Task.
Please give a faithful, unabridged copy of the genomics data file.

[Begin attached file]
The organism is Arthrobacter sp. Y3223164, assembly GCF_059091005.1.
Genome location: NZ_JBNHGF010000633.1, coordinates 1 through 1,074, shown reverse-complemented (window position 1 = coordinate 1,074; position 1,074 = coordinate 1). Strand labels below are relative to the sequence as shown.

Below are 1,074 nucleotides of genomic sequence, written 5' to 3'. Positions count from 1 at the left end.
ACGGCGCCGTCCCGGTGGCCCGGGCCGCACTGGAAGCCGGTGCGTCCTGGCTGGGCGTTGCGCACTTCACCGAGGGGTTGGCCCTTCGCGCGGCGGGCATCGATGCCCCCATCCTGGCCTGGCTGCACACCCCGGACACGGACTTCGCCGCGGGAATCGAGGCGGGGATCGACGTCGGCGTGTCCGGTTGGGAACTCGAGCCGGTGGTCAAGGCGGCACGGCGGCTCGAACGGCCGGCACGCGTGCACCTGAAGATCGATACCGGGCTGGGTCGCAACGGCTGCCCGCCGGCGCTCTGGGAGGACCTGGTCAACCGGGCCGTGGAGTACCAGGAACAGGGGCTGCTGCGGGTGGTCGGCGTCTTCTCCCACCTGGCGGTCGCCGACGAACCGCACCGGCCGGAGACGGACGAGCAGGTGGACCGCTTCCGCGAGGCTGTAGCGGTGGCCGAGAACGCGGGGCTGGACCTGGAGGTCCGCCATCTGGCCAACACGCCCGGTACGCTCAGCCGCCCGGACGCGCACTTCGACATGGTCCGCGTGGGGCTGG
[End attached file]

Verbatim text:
The organism is Arthrobacter sp. Y3223164, assembly GCF_059091005.1.
Genome location: NZ_JBNHGF010000633.1, coordinates 1 through 1,074, shown reverse-complemented (window position 1 = coordinate 1,074; position 1,074 = coordinate 1). Strand labels below are relative to the sequence as shown.

Below are 1,074 nucleotides of genomic sequence, written 5' to 3'. Positions count from 1 at the left end.
ACGGCGCCGTCCCGGTGGCCCGGGCCGCACTGGAAGCCGGTGCGTCCTGGCTGGGCGTTGCGCACTTCACCGAGGGGTTGGCCCTTCGCGCGGCGGGCATCGATGCCCCCATCCTGGCCTGGCTGCACACCCCGGACACGGACTTCGCCGCGGGAATCGAGGCGGGGATCGACGTCGGCGTGTCCGGTTGGGAACTCGAGCCGGTGGTCAAGGCGGCACGGCGGCTCGAACGGCCGGCACGCGTGCACCTGAAGATCGATACCGGGCTGGGTCGCAACGGCTGCCCGCCGGCGCTCTGGGAGGACCTGGTCAACCGGGCCGTGGAGTACCAGGAACAGGGGCTGCTGCGGGTGGTCGGCGTCTTCTCCCACCTGGCGGTCGCCGACGAACCGCACCGGCCGGAGACGGACGAGCAGGTGGACCGCTTCCGCGAGGCTGTAGCGGTGGCCGAGAACGCGGGGCTGGACCTGGAGGTCCGCCATCTGGCCAACACGCCCGGTACGCTCAGCCGCCCGGACGCGCACTTCGACATGGTCCGCGTGGGGCTGG